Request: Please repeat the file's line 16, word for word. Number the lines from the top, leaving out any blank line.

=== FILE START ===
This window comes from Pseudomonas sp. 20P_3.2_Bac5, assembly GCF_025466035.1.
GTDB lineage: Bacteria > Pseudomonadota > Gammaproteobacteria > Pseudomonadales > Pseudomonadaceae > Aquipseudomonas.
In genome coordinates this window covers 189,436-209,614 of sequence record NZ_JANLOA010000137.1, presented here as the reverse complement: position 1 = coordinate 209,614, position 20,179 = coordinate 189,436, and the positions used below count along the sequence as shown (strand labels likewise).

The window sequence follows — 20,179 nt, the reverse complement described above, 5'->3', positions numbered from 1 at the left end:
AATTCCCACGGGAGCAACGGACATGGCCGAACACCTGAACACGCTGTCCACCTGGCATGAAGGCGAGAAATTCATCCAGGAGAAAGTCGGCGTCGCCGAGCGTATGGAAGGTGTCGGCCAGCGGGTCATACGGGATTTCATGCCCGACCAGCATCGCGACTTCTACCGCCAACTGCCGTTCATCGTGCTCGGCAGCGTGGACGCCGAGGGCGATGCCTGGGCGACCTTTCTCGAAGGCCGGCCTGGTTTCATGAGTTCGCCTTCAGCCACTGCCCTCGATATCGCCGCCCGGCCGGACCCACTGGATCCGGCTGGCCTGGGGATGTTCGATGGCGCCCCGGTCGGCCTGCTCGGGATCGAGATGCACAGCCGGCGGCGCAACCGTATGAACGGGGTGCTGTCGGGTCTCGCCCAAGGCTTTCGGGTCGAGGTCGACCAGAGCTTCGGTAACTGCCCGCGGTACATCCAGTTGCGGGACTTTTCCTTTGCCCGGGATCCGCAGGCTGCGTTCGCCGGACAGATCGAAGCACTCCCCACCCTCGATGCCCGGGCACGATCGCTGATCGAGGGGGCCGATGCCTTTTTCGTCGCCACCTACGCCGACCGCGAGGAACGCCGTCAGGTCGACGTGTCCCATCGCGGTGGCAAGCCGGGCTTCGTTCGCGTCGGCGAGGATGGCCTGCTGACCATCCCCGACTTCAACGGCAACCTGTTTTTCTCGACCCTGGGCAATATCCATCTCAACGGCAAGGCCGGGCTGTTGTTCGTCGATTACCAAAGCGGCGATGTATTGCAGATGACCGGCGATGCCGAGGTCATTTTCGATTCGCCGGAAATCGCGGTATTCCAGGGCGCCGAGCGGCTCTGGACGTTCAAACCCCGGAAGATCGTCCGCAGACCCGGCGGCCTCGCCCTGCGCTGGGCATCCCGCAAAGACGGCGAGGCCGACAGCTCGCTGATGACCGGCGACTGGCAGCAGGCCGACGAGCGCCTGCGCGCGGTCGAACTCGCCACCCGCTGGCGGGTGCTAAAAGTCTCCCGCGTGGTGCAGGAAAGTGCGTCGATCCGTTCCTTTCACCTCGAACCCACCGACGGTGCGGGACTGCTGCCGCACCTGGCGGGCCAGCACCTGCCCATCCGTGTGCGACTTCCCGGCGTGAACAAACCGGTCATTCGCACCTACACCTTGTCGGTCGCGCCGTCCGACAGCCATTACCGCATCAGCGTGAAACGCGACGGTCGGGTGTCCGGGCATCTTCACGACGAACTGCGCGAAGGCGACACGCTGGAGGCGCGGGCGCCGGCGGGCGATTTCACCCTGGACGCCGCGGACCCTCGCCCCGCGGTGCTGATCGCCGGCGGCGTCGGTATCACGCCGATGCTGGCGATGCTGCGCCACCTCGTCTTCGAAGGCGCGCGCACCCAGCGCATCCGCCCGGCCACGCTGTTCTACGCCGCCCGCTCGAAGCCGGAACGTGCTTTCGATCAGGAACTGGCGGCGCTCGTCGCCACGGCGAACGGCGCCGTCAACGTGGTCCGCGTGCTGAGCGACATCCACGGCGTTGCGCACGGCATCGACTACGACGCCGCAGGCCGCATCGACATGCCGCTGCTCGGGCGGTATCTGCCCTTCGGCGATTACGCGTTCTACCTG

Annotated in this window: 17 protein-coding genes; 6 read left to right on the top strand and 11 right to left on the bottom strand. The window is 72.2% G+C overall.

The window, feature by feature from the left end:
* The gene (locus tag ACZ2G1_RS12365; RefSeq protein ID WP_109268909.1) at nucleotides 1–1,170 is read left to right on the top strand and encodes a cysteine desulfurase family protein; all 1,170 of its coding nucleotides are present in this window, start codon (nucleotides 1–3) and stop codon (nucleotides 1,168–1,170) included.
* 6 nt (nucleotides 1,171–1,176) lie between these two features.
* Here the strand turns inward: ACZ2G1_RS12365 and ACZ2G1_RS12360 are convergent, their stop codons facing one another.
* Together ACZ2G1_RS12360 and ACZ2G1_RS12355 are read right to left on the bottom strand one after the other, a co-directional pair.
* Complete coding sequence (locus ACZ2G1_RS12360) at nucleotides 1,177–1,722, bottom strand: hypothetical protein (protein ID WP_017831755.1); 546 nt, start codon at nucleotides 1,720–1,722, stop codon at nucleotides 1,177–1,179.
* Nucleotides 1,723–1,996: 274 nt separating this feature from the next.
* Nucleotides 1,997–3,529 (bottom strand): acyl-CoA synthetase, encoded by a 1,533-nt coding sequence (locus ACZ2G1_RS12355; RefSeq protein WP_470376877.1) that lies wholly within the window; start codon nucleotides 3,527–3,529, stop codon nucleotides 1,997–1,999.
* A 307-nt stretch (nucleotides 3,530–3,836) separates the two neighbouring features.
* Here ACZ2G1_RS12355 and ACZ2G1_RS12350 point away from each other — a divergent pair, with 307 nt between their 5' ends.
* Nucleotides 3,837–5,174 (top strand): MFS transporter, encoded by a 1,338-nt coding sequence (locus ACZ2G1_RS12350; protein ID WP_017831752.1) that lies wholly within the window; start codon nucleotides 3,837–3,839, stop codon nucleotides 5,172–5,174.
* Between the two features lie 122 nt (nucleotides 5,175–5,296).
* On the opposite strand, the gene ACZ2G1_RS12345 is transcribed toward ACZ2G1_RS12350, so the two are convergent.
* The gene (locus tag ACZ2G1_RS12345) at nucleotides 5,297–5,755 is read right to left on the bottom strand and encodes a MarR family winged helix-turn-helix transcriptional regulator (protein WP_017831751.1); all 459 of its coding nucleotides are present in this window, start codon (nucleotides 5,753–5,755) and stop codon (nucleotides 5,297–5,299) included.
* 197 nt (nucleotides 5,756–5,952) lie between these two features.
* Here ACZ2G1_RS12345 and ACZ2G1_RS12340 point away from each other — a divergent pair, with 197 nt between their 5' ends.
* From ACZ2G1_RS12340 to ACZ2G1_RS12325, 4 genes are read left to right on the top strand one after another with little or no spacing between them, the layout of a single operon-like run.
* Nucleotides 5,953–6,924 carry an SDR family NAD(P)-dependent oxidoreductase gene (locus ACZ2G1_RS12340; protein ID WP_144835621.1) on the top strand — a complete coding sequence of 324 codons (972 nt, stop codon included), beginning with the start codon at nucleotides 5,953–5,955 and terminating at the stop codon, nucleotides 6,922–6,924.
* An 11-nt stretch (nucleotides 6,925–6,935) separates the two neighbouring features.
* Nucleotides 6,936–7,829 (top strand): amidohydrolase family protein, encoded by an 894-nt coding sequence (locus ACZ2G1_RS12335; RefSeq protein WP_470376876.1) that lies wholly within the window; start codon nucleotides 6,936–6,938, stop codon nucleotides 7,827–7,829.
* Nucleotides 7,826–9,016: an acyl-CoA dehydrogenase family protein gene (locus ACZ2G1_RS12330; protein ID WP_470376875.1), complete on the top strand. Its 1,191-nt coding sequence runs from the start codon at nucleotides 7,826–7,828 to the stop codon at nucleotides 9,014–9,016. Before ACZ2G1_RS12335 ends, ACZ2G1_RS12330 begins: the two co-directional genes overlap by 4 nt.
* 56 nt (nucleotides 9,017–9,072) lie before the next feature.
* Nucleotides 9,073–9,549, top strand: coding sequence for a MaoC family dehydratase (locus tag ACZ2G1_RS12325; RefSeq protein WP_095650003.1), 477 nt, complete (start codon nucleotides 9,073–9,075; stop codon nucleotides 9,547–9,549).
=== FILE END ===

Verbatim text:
* Here ACZ2G1_RS12355 and ACZ2G1_RS12350 point away from each other — a divergent pair, with 307 nt between their 5' ends.